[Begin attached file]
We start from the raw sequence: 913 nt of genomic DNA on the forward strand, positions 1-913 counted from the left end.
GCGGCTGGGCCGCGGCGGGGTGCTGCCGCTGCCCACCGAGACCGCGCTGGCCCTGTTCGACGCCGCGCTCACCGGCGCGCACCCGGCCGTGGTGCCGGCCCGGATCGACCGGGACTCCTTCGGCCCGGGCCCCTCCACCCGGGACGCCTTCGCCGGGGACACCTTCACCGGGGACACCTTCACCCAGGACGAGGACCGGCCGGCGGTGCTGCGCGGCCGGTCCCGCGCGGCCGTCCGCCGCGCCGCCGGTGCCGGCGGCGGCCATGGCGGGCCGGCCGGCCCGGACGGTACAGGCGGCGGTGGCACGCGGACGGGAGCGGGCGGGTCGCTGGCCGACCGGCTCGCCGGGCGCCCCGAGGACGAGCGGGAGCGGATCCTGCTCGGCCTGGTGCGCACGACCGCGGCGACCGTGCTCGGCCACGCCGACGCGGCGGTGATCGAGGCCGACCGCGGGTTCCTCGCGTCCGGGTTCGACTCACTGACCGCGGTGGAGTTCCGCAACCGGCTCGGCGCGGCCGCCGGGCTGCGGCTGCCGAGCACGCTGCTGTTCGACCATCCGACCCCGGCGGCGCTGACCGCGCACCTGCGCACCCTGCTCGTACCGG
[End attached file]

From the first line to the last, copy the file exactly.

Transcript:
We start from the raw sequence: 913 nt of genomic DNA on the forward strand, positions 1-913 counted from the left end.
GCGGCTGGGCCGCGGCGGGGTGCTGCCGCTGCCCACCGAGACCGCGCTGGCCCTGTTCGACGCCGCGCTCACCGGCGCGCACCCGGCCGTGGTGCCGGCCCGGATCGACCGGGACTCCTTCGGCCCGGGCCCCTCCACCCGGGACGCCTTCGCCGGGGACACCTTCACCGGGGACACCTTCACCCAGGACGAGGACCGGCCGGCGGTGCTGCGCGGCCGGTCCCGCGCGGCCGTCCGCCGCGCCGCCGGTGCCGGCGGCGGCCATGGCGGGCCGGCCGGCCCGGACGGTACAGGCGGCGGTGGCACGCGGACGGGAGCGGGCGGGTCGCTGGCCGACCGGCTCGCCGGGCGCCCCGAGGACGAGCGGGAGCGGATCCTGCTCGGCCTGGTGCGCACGACCGCGGCGACCGTGCTCGGCCACGCCGACGCGGCGGTGATCGAGGCCGACCGCGGGTTCCTCGCGTCCGGGTTCGACTCACTGACCGCGGTGGAGTTCCGCAACCGGCTCGGCGCGGCCGCCGGGCTGCGGCTGCCGAGCACGCTGCTGTTCGACCATCCGACCCCGGCGGCGCTGACCGCGCACCTGCGCACCCTGCTCGTACCGG